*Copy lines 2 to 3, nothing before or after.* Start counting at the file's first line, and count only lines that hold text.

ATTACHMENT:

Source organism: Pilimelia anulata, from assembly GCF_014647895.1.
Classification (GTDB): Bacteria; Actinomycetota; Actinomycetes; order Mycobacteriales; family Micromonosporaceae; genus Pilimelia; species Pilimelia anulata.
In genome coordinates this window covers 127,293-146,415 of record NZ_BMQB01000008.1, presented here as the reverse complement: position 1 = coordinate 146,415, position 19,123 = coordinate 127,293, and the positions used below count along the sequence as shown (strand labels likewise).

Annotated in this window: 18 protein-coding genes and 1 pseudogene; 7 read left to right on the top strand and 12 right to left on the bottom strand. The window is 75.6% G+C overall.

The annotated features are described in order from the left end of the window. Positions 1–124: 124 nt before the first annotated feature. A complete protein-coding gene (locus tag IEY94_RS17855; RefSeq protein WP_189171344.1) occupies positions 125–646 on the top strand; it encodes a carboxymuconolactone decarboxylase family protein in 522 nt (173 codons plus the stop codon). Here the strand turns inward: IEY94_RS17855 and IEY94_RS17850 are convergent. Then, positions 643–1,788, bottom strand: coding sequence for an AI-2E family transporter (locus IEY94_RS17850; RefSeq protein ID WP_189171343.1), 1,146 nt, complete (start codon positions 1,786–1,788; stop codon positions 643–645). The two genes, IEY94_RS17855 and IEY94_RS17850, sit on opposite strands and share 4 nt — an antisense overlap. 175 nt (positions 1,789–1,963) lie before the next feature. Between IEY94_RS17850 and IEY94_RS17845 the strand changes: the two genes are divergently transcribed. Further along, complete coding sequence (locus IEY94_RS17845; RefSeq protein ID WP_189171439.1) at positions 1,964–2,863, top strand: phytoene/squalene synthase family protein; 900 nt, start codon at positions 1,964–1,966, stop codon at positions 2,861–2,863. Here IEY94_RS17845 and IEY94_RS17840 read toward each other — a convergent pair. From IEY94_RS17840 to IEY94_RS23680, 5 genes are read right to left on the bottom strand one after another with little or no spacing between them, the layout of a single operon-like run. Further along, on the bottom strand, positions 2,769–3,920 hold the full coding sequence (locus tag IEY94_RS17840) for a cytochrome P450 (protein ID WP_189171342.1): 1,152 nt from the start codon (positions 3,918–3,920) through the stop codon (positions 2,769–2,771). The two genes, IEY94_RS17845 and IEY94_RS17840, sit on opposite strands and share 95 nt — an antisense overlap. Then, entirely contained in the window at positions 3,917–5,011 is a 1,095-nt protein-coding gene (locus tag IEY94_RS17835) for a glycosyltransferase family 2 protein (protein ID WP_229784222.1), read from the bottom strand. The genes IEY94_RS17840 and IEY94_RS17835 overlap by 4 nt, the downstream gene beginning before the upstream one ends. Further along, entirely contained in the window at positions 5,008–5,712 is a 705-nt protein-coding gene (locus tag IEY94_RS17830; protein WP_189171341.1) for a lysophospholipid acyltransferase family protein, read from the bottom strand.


Classification (GTDB): Bacteria; Actinomycetota; Actinomycetes; order Mycobacteriales; family Micromonosporaceae; genus Pilimelia; species Pilimelia anulata.
In genome coordinates this window covers 127,293-146,415 of record NZ_BMQB01000008.1, presented here as the reverse complement: position 1 = coordinate 146,415, position 19,123 = coordinate 127,293, and the positions used below count along the sequence as shown (strand labels likewise).